We’ll use the same format as we did earlier this week — expectations, reality, and whether it will continue — but add a special fourth category to deal with the possible fallout if the player continues to struggle.
Many moons ago, in a former and more Ann Taylor–filled life, I had a summer internship in the finance world that consisted mostly of the sending of FedExes, the kissing of asses, and the assembling of spreadsheets that would almost immediately become obsolete.
After two weeks of militant training in which I and the rest of the summer analyst class were repeatedly and ominously told to think of our jobs "as a 10-week interview" and instructed to "leverage this opportunity into full-time conversion," I finally got my very first assignment.
The project was straightforward, if time-consuming: My boss had a meeting the following week with some super-rich dude who he hoped would one day become a client, and it was my job to corral the motley dribs and drabs of bank statements, handwritten Post-it notes, and dusty stock certificates the man had shipped over to us into some sort of workable and comprehensive dossier about just how much he was worth. (And, of course, about how we would best "put his money to work.")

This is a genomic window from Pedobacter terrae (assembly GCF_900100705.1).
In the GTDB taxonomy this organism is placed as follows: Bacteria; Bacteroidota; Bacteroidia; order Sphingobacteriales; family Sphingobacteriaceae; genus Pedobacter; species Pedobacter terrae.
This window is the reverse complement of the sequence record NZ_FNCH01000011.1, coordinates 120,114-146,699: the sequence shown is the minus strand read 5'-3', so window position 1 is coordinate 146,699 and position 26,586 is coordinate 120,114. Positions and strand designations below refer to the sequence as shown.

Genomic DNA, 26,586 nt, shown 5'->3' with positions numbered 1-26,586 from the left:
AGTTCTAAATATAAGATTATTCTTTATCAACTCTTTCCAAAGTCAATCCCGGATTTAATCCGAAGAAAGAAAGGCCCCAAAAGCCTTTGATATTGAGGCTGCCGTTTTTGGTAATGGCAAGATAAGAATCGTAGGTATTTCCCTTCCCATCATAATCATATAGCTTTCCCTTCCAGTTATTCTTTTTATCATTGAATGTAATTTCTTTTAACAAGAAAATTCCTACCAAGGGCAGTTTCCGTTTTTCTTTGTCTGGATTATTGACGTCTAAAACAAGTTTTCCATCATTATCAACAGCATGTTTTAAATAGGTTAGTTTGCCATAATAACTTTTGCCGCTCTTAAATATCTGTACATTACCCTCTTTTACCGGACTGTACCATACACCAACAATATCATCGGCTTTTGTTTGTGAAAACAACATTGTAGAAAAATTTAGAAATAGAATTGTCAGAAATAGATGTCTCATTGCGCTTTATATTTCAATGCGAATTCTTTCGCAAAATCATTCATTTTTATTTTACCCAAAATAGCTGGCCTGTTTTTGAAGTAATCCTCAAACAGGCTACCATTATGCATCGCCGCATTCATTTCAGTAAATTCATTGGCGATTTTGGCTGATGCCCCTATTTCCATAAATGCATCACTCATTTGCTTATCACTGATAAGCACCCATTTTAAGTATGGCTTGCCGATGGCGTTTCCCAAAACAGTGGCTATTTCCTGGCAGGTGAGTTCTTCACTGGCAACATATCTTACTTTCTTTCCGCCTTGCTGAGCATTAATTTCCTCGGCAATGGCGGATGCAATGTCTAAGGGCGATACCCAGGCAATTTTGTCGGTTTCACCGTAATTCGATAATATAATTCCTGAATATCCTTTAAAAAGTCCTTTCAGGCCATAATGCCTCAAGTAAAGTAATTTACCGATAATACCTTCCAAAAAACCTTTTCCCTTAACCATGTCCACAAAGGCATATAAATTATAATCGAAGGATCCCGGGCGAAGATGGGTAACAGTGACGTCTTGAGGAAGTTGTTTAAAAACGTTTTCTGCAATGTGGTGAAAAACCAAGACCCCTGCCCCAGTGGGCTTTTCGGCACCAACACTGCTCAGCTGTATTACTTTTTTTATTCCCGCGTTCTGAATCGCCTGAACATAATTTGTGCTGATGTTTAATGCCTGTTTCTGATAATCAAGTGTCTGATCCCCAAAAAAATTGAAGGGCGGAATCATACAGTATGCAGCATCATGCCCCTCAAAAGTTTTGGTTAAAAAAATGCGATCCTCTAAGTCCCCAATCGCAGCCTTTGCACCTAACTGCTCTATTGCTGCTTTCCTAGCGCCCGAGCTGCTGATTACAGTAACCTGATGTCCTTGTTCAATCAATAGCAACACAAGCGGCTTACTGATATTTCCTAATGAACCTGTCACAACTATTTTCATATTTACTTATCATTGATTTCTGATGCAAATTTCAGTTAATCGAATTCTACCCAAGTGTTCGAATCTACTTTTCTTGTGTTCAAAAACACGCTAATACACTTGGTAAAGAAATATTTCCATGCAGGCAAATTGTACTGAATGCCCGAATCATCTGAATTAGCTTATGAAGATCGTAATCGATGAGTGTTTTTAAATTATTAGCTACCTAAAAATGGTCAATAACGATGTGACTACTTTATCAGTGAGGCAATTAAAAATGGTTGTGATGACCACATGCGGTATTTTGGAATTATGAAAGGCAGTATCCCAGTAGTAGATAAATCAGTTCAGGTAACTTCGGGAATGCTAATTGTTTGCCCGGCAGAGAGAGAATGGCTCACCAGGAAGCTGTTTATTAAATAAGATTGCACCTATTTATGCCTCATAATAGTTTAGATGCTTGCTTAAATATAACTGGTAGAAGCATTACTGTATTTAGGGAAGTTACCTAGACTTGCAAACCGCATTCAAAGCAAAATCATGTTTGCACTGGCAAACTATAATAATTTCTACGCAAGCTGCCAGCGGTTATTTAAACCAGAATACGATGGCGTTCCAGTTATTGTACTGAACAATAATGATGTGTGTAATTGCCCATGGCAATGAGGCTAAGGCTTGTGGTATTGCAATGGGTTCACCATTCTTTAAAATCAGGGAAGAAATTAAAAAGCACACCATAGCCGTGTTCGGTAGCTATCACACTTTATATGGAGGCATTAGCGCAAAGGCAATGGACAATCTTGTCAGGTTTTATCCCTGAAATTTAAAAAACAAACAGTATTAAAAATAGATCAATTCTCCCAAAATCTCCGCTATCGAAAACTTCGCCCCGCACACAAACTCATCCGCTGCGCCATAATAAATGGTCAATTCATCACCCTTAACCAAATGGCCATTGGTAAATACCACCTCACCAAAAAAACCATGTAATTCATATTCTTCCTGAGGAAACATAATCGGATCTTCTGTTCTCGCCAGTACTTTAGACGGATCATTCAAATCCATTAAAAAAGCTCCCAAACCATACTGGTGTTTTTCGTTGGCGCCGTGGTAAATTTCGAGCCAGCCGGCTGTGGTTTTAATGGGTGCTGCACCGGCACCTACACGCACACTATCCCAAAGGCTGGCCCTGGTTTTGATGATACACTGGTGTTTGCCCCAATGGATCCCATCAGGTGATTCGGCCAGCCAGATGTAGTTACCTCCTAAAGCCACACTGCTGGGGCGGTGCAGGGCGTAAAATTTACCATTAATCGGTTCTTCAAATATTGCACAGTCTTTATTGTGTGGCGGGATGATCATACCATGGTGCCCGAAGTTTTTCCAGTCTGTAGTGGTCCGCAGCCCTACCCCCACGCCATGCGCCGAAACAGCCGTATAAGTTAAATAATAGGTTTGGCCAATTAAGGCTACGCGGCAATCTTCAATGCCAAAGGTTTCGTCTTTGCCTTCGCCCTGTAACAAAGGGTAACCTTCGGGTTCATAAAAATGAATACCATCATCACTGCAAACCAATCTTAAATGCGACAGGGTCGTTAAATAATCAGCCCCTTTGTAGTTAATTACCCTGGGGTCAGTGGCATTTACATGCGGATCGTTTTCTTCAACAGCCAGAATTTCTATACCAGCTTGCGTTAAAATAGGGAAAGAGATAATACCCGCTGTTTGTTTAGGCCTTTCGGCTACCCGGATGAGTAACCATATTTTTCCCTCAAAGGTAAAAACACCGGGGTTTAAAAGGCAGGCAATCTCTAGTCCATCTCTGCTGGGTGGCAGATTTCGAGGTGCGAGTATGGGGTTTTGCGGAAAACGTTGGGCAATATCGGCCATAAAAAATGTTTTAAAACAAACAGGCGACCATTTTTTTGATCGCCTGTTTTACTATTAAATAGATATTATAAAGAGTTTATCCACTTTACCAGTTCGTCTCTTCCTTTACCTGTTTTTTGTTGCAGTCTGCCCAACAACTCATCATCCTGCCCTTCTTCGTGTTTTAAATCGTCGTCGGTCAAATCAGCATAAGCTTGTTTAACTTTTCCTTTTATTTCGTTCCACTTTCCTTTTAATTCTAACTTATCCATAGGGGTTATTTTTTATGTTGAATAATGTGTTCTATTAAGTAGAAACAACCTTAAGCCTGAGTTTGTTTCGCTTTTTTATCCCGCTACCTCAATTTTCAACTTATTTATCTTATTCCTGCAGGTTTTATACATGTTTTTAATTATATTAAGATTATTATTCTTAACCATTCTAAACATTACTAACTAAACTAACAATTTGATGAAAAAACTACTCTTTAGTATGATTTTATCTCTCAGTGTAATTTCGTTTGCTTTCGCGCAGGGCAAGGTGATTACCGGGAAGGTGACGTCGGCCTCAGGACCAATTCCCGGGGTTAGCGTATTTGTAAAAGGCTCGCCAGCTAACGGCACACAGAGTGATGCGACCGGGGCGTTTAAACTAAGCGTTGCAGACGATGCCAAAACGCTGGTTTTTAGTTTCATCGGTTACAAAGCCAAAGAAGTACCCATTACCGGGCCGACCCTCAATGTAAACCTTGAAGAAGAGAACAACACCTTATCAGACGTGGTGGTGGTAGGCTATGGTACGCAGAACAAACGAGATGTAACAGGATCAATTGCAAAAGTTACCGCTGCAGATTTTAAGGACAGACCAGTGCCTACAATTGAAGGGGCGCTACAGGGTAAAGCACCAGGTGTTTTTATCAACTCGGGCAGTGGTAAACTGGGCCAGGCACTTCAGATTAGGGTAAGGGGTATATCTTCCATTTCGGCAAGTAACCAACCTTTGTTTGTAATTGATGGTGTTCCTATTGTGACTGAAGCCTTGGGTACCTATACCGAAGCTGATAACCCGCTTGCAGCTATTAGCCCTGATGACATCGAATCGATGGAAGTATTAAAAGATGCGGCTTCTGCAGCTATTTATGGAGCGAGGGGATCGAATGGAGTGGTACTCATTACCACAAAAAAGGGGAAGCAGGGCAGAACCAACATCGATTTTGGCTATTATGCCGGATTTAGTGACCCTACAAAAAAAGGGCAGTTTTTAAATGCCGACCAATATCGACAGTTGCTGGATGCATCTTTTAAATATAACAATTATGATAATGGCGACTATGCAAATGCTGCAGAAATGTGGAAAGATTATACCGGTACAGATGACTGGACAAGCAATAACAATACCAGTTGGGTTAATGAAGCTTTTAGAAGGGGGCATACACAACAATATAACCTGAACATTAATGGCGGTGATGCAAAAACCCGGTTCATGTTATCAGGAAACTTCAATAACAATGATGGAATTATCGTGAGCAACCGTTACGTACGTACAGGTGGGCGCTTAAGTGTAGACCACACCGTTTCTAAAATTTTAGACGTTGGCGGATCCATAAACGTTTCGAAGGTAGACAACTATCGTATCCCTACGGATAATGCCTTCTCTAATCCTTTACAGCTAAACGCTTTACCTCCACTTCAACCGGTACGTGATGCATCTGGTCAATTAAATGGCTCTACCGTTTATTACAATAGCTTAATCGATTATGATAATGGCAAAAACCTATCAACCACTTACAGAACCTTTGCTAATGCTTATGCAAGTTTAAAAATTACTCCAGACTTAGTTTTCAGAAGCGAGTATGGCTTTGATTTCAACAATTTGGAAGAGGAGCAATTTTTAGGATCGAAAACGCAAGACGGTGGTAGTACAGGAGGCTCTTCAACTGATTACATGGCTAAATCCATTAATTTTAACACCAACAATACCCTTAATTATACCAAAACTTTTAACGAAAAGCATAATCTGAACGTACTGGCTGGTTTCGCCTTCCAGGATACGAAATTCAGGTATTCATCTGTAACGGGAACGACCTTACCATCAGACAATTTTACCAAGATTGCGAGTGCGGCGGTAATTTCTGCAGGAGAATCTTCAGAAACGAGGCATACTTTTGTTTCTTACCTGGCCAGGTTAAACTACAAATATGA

As a lifelong goody-two-shoes thrilled by the prospect of being able to finally prove myself with an actual task, I decided I wouldn't leave the office until I'd finished the assignment, which wasn't expected to be completed for a few days. I labored through spreadsheets. I ordered dinner. I anticipated questions and problems and prepared explanations and defenses. I formatted fonts and pasted photos. I went home at 3, showered, and came back at 5. I finished. I felt immensely industrious.
I sat there, exhausted but proud, as my boss — a whip-smart, slicked-back man whose wife would call in every day that summer to complain about the temperature of the pool at the Hamptons house they were renting — came in, sat down at his desk, saw the thick packet I had so speedily slaved over, and smirked.
"Looks like they didn't teach you in training," he said, "how to manage expectations."
It’s been a tough couple of years for 22-year-old Drew Doughty. The Los Angeles Kings defenseman recorded 59 points as an NHL sophomore in 2009-10, establishing himself as a premiere offensive defenseman. But with just 40 points in his 2010-11 campaign and 36 this year, he hasn’t been able to match his initial scoring pace. It’s a failure that juxtaposes badly with his eight-year, $56 million contract, inked a week before the start of this season.
Nobody’s thinking about Doughty’s faults now, though. He’s easily been the top defenseman on the top team in these NHL playoffs.